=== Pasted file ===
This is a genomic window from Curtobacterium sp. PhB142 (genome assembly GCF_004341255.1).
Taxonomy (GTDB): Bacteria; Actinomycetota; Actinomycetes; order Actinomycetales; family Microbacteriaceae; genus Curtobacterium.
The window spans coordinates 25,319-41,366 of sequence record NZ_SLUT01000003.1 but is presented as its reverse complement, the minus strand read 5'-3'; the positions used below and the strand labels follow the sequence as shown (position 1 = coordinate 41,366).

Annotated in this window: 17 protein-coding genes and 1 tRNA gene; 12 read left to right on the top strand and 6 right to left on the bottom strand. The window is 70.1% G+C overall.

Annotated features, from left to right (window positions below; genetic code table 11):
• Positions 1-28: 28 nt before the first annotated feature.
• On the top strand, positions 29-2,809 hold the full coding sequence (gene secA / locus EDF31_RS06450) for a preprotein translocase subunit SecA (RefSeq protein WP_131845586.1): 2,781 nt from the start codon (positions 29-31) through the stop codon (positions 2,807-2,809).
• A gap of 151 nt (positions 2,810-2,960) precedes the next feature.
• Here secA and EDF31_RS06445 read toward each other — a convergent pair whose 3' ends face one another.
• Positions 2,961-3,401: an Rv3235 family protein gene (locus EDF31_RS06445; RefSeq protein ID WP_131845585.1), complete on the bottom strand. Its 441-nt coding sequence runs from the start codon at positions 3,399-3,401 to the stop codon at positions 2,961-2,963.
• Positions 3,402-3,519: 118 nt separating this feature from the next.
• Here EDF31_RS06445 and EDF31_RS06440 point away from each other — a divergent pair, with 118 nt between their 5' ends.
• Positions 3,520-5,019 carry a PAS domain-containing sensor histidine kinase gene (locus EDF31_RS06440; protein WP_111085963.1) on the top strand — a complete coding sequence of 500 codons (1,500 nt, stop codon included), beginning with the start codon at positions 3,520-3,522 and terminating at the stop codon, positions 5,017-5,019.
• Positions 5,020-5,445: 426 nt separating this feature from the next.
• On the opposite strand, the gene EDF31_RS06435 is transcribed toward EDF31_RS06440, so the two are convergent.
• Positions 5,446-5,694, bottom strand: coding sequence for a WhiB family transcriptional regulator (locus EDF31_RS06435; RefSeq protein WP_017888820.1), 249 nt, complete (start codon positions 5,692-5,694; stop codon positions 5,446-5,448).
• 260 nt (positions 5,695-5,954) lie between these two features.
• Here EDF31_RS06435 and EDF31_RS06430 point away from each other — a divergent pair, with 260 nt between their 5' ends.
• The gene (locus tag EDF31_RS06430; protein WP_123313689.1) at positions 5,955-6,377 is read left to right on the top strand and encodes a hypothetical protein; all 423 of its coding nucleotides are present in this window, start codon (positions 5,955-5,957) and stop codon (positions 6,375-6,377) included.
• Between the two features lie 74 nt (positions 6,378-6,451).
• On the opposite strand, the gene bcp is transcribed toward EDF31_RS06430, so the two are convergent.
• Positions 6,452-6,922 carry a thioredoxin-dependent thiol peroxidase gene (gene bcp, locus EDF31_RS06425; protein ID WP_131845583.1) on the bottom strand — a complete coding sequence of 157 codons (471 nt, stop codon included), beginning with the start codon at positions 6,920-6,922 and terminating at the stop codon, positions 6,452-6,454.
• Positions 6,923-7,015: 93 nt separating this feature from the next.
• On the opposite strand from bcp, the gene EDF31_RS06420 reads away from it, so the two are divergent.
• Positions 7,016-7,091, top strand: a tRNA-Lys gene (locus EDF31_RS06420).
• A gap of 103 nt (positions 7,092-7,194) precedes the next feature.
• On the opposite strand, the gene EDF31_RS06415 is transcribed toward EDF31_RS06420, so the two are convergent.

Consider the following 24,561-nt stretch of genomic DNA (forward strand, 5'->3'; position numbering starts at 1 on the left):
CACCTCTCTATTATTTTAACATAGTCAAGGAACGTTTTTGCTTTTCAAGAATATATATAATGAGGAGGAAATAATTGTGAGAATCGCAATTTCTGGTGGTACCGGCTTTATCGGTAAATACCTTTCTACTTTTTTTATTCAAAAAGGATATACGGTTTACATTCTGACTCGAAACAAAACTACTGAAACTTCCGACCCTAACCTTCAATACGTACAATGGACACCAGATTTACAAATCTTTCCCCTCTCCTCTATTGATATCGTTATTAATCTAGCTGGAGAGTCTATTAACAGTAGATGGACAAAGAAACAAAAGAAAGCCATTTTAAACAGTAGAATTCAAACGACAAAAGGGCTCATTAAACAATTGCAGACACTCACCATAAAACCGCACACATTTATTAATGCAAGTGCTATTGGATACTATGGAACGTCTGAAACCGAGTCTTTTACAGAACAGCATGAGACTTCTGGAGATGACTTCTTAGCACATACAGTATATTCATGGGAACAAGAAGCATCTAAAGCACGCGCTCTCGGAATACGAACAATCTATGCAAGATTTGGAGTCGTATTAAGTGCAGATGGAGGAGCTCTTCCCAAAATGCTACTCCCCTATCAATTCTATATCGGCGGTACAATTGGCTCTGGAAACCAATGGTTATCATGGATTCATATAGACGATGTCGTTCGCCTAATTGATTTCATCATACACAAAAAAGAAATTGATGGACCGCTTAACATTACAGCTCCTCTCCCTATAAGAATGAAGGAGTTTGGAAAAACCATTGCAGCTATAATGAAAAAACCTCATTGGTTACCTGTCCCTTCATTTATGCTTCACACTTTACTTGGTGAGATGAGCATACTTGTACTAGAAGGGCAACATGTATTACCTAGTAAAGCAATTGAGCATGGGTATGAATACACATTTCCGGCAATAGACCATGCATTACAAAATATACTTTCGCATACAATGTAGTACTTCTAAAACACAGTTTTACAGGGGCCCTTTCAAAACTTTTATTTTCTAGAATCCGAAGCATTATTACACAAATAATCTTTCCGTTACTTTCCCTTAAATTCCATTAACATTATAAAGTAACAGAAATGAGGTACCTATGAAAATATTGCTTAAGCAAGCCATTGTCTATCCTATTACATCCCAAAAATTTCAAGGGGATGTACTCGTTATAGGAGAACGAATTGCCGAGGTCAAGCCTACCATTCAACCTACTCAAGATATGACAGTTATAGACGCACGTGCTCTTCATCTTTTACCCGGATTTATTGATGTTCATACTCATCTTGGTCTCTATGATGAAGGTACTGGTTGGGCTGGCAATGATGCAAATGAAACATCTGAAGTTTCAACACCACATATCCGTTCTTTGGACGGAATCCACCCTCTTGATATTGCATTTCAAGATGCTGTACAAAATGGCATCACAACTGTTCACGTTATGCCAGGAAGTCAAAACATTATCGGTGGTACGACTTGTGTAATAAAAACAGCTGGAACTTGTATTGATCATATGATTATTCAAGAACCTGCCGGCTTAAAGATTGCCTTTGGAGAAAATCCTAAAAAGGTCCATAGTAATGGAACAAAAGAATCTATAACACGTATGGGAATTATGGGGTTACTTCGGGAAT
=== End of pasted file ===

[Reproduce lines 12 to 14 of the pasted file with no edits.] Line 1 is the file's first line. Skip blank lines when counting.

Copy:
• Here EDF31_RS06445 and EDF31_RS06440 point away from each other — a divergent pair, with 118 nt between their 5' ends.
• Positions 3,520-5,019 carry a PAS domain-containing sensor histidine kinase gene (locus EDF31_RS06440; protein WP_111085963.1) on the top strand — a complete coding sequence of 500 codons (1,500 nt, stop codon included), beginning with the start codon at positions 3,520-3,522 and terminating at the stop codon, positions 5,017-5,019.
• Positions 5,020-5,445: 426 nt separating this feature from the next.